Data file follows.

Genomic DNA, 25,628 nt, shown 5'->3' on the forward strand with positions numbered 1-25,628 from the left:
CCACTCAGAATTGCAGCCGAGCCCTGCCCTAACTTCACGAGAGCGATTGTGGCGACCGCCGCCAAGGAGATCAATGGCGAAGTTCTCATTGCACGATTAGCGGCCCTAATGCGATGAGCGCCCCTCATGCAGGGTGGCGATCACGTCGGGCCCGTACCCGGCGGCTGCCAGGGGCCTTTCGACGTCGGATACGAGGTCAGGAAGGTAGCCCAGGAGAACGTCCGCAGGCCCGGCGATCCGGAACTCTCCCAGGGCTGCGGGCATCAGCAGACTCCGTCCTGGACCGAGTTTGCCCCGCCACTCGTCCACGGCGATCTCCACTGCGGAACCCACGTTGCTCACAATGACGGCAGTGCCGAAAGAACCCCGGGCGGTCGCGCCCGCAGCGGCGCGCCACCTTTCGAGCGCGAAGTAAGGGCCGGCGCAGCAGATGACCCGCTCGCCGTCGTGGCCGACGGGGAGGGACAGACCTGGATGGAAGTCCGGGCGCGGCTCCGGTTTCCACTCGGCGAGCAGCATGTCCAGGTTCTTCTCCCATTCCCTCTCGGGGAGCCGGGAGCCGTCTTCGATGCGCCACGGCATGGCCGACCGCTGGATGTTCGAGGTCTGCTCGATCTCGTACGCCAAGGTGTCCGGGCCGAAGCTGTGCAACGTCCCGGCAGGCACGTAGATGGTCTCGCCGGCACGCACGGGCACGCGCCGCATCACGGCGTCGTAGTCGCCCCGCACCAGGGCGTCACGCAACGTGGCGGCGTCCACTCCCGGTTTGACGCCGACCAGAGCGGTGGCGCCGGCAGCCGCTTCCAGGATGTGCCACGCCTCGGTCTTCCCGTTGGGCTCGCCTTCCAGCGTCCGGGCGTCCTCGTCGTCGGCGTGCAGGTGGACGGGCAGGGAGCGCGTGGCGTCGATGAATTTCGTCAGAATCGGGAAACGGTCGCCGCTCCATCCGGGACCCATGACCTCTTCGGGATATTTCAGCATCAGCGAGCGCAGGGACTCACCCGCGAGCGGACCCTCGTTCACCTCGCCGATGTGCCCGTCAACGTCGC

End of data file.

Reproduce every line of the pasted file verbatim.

Genomic DNA, 25,628 nt, shown 5'->3' on the forward strand with positions numbered 1-25,628 from the left:
CCACTCAGAATTGCAGCCGAGCCCTGCCCTAACTTCACGAGAGCGATTGTGGCGACCGCCGCCAAGGAGATCAATGGCGAAGTTCTCATTGCACGATTAGCGGCCCTAATGCGATGAGCGCCCCTCATGCAGGGTGGCGATCACGTCGGGCCCGTACCCGGCGGCTGCCAGGGGCCTTTCGACGTCGGATACGAGGTCAGGAAGGTAGCCCAGGAGAACGTCCGCAGGCCCGGCGATCCGGAACTCTCCCAGGGCTGCGGGCATCAGCAGACTCCGTCCTGGACCGAGTTTGCCCCGCCACTCGTCCACGGCGATCTCCACTGCGGAACCCACGTTGCTCACAATGACGGCAGTGCCGAAAGAACCCCGGGCGGTCGCGCCCGCAGCGGCGCGCCACCTTTCGAGCGCGAAGTAAGGGCCGGCGCAGCAGATGACCCGCTCGCCGTCGTGGCCGACGGGGAGGGACAGACCTGGATGGAAGTCCGGGCGCGGCTCCGGTTTCCACTCGGCGAGCAGCATGTCCAGGTTCTTCTCCCATTCCCTCTCGGGGAGCCGGGAGCCGTCTTCGATGCGCCACGGCATGGCCGACCGCTGGATGTTCGAGGTCTGCTCGATCTCGTACGCCAAGGTGTCCGGGCCGAAGCTGTGCAACGTCCCGGCAGGCACGTAGATGGTCTCGCCGGCACGCACGGGCACGCGCCGCATCACGGCGTCGTAGTCGCCCCGCACCAGGGCGTCACGCAACGTGGCGGCGTCCACTCCCGGTTTGACGCCGACCAGAGCGGTGGCGCCGGCAGCCGCTTCCAGGATGTGCCACGCCTCGGTCTTCCCGTTGGGCTCGCCTTCCAGCGTCCGGGCGTCCTCGTCGTCGGCGTGCAGGTGGACGGGCAGGGAGCGCGTGGCGTCGATGAATTTCGTCAGAATCGGGAAACGGTCGCCGCTCCATCCGGGACCCATGACCTCTTCGGGATATTTCAGCATCAGCGAGCGCAGGGACTCACCCGCGAGCGGACCCTCGTTCACCTCGCCGATGTGCCCGTCAACGTCGC